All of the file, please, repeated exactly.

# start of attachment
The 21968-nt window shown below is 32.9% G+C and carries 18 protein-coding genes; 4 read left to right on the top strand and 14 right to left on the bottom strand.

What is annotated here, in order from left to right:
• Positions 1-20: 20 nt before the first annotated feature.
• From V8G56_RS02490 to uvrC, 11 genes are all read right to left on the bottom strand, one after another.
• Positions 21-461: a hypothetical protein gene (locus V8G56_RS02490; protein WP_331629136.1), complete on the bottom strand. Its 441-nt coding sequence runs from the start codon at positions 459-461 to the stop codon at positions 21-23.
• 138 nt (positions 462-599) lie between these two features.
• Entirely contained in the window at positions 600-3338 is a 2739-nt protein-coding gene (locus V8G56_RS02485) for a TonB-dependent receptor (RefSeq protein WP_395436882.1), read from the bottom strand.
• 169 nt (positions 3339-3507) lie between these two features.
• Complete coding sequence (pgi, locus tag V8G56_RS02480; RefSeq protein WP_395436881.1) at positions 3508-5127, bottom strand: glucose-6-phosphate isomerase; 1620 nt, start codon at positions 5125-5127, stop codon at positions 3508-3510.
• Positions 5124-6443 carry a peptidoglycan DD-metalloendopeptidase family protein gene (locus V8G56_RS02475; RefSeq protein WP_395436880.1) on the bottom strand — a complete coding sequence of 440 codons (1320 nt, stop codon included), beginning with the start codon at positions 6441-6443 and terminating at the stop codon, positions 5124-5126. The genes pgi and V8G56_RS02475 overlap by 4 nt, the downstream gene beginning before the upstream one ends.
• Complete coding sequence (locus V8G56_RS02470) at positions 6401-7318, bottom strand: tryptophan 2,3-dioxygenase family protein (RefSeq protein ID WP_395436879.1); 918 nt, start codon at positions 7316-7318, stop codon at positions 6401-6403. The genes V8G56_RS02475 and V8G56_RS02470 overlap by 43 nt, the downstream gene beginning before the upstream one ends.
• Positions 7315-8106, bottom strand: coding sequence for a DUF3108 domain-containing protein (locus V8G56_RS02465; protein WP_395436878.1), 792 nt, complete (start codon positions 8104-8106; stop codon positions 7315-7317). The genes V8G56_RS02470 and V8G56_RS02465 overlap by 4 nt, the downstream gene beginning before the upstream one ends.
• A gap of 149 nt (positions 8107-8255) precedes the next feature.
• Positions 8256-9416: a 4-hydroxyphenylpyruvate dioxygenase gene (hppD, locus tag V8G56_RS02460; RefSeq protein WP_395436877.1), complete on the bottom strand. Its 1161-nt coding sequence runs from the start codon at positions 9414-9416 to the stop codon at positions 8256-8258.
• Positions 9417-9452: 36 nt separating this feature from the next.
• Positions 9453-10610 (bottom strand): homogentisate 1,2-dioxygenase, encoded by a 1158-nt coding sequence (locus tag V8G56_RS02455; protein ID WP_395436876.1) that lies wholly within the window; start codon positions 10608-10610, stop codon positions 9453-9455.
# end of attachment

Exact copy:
The 21968-nt window shown below is 32.9% G+C and carries 18 protein-coding genes; 4 read left to right on the top strand and 14 right to left on the bottom strand.

What is annotated here, in order from left to right:
• Positions 1-20: 20 nt before the first annotated feature.
• From V8G56_RS02490 to uvrC, 11 genes are all read right to left on the bottom strand, one after another.
• Positions 21-461: a hypothetical protein gene (locus V8G56_RS02490; protein WP_331629136.1), complete on the bottom strand. Its 441-nt coding sequence runs from the start codon at positions 459-461 to the stop codon at positions 21-23.
• 138 nt (positions 462-599) lie between these two features.
• Entirely contained in the window at positions 600-3338 is a 2739-nt protein-coding gene (locus V8G56_RS02485) for a TonB-dependent receptor (RefSeq protein WP_395436882.1), read from the bottom strand.
• 169 nt (positions 3339-3507) lie between these two features.
• Complete coding sequence (pgi, locus tag V8G56_RS02480; RefSeq protein WP_395436881.1) at positions 3508-5127, bottom strand: glucose-6-phosphate isomerase; 1620 nt, start codon at positions 5125-5127, stop codon at positions 3508-3510.
• Positions 5124-6443 carry a peptidoglycan DD-metalloendopeptidase family protein gene (locus V8G56_RS02475; RefSeq protein WP_395436880.1) on the bottom strand — a complete coding sequence of 440 codons (1320 nt, stop codon included), beginning with the start codon at positions 6441-6443 and terminating at the stop codon, positions 5124-5126. The genes pgi and V8G56_RS02475 overlap by 4 nt, the downstream gene beginning before the upstream one ends.
• Complete coding sequence (locus V8G56_RS02470) at positions 6401-7318, bottom strand: tryptophan 2,3-dioxygenase family protein (RefSeq protein ID WP_395436879.1); 918 nt, start codon at positions 7316-7318, stop codon at positions 6401-6403. The genes V8G56_RS02475 and V8G56_RS02470 overlap by 43 nt, the downstream gene beginning before the upstream one ends.
• Positions 7315-8106, bottom strand: coding sequence for a DUF3108 domain-containing protein (locus V8G56_RS02465; protein WP_395436878.1), 792 nt, complete (start codon positions 8104-8106; stop codon positions 7315-7317). The genes V8G56_RS02470 and V8G56_RS02465 overlap by 4 nt, the downstream gene beginning before the upstream one ends.
• A gap of 149 nt (positions 8107-8255) precedes the next feature.
• Positions 8256-9416: a 4-hydroxyphenylpyruvate dioxygenase gene (hppD, locus tag V8G56_RS02460; RefSeq protein WP_395436877.1), complete on the bottom strand. Its 1161-nt coding sequence runs from the start codon at positions 9414-9416 to the stop codon at positions 8256-8258.
• Positions 9417-9452: 36 nt separating this feature from the next.
• Positions 9453-10610 (bottom strand): homogentisate 1,2-dioxygenase, encoded by a 1158-nt coding sequence (locus tag V8G56_RS02455; protein ID WP_395436876.1) that lies wholly within the window; start codon positions 10608-10610, stop codon positions 9453-9455.